It wasn’t until later in the day when her translator asked if she could show him a skeleton because he hadn’t seen one before! Now it was she who looked confused. She asked him to clarify and established that her translator thought a ‘skeleton’ was a type of landmine and so had actually been asking the supervisor ‘did he do a ceremony with rice for a landmine?’ and ‘did he inform the police before he buried the landmine?’ Etc…

No wonder the poor supervisor looked thoroughly confused!

I must remember to not use colloquial sayings when I speak through translators…I dread to think how ‘never judge a book by its cover’ and ‘if life deals you lemons make lemonade’ might end up being translated!

A pig stamping in mud and a curly stick with a flower

So how was YOUR weekend?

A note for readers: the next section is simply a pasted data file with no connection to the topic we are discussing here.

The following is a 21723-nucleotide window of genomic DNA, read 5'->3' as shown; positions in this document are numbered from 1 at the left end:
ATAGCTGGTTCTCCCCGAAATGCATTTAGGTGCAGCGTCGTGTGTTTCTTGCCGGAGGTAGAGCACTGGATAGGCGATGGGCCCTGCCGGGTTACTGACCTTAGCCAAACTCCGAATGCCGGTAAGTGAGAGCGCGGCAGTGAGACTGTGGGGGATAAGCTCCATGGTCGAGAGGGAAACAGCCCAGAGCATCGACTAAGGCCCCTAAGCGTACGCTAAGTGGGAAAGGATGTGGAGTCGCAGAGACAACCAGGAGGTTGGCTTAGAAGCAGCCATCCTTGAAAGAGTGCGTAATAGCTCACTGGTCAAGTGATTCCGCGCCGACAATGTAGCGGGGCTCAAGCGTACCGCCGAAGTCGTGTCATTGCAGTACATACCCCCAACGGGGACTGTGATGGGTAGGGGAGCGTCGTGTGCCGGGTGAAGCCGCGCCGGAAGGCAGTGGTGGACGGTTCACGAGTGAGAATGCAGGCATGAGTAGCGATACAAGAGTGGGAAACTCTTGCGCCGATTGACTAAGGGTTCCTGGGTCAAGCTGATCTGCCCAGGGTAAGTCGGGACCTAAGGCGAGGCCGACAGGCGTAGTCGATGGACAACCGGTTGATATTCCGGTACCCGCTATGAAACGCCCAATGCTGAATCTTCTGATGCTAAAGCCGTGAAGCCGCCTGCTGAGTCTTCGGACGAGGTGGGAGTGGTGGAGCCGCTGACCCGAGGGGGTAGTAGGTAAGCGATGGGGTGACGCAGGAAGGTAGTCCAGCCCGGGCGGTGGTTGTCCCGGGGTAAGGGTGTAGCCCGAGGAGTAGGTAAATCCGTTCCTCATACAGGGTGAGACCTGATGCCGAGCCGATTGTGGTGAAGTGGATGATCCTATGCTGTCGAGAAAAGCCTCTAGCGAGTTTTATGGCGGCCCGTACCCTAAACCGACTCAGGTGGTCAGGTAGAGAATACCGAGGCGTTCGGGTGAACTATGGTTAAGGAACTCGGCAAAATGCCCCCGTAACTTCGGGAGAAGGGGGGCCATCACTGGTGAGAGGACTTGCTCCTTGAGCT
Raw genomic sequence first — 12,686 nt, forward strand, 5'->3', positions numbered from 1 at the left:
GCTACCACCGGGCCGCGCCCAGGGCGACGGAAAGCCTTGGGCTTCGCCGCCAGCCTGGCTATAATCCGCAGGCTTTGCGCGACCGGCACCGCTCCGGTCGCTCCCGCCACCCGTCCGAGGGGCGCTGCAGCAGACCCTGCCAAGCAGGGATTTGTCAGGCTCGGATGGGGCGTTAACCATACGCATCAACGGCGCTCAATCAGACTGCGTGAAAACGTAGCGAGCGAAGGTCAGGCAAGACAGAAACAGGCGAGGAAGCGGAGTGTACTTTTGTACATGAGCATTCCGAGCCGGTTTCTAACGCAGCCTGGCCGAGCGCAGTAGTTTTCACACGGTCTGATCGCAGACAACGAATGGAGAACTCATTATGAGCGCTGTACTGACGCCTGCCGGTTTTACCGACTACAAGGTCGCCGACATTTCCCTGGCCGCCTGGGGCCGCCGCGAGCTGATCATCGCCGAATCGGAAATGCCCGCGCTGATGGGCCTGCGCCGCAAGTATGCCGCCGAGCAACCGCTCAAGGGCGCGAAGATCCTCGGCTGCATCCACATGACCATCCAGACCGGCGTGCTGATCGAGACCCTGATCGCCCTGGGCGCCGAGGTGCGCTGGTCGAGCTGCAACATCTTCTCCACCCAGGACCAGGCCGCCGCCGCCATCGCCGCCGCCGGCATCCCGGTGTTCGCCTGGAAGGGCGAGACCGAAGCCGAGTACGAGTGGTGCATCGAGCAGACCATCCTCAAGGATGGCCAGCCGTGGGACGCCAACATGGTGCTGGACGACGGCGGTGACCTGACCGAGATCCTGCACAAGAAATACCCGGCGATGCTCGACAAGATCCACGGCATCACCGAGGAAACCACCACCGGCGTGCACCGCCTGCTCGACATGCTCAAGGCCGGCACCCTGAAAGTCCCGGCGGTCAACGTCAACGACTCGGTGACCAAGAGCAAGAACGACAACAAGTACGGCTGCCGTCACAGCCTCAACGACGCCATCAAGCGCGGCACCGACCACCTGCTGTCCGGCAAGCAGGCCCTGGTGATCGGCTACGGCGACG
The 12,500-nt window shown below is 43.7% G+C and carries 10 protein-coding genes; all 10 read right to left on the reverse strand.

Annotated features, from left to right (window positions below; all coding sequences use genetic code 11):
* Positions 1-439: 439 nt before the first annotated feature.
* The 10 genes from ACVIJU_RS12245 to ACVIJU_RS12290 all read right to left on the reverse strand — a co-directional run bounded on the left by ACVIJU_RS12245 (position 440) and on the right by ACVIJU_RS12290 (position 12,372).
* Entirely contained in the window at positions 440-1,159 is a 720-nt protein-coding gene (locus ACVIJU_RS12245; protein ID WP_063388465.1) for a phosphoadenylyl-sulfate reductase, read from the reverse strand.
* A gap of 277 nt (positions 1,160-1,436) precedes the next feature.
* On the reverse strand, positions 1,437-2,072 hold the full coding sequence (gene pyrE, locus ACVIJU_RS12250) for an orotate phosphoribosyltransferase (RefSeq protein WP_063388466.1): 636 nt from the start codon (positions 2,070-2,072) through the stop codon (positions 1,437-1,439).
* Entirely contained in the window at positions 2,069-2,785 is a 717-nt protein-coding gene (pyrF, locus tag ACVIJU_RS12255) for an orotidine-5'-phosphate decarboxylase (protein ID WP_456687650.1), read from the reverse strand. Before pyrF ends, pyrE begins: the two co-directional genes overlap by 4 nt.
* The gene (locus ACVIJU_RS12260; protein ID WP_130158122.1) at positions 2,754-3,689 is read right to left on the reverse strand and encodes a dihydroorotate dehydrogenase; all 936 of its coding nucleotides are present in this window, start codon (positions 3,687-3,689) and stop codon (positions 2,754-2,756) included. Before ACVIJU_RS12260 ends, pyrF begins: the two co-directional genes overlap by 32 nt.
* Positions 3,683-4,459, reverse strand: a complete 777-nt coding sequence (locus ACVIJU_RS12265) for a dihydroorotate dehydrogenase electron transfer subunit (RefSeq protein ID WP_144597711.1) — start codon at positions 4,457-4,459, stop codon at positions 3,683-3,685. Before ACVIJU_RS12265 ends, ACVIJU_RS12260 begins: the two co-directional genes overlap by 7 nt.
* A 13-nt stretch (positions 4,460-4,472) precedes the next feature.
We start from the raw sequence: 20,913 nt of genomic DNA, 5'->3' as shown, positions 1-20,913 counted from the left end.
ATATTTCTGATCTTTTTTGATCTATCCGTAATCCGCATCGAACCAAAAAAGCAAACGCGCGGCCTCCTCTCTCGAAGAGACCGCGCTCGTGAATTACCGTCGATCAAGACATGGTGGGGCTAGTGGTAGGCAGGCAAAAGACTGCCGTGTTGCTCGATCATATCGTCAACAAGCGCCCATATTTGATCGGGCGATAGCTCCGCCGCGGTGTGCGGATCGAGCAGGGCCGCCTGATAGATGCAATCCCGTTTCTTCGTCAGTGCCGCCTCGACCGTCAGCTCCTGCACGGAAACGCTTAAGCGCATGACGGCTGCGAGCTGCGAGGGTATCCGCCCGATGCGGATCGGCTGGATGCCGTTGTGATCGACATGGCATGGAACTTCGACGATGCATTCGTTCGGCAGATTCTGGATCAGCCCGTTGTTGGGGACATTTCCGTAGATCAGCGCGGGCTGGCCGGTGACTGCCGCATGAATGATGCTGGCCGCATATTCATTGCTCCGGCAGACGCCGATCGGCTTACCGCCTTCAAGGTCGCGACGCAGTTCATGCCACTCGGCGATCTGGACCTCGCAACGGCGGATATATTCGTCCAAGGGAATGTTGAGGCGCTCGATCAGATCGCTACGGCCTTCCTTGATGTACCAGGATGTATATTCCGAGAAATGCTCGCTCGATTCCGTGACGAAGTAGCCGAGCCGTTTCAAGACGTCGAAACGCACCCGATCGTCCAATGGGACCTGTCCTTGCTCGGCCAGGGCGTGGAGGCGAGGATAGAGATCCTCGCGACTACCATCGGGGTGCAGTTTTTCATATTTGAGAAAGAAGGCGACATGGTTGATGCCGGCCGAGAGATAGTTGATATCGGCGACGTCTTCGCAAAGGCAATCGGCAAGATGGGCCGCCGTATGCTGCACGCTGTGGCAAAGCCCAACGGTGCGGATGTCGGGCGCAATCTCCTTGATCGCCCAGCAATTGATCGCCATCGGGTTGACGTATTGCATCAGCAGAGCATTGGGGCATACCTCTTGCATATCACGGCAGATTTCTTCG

What a weekend I’ve just had. Talk about random!

Saturday was a typical working day, busy but we only work until lunchtime so not too bad normally. I have been so snowed under this week that I’ve not had time for any decent exercise so I was desperate to do something, anything on Saturday afternoon.

It was looking likely and I was literally heading out the door with my trainers on and ipod in hand when my colleague approached me looking a little bit anxious and quite pale.

She told me one of our guard dogs had just bitten a woman who was not sitting on the pavement outside our gate attracting an ever increasing mob of Angolans shouting all sorts about our savage mutt.

We patched the woman up and took her to hospital for a check over but to cut a long story short I spent my Saturday afternoon in a crazy casualty department – and I tell you, you ain’t seen nothing until you’ve seen Angolan casualty on a Saturday afternoon!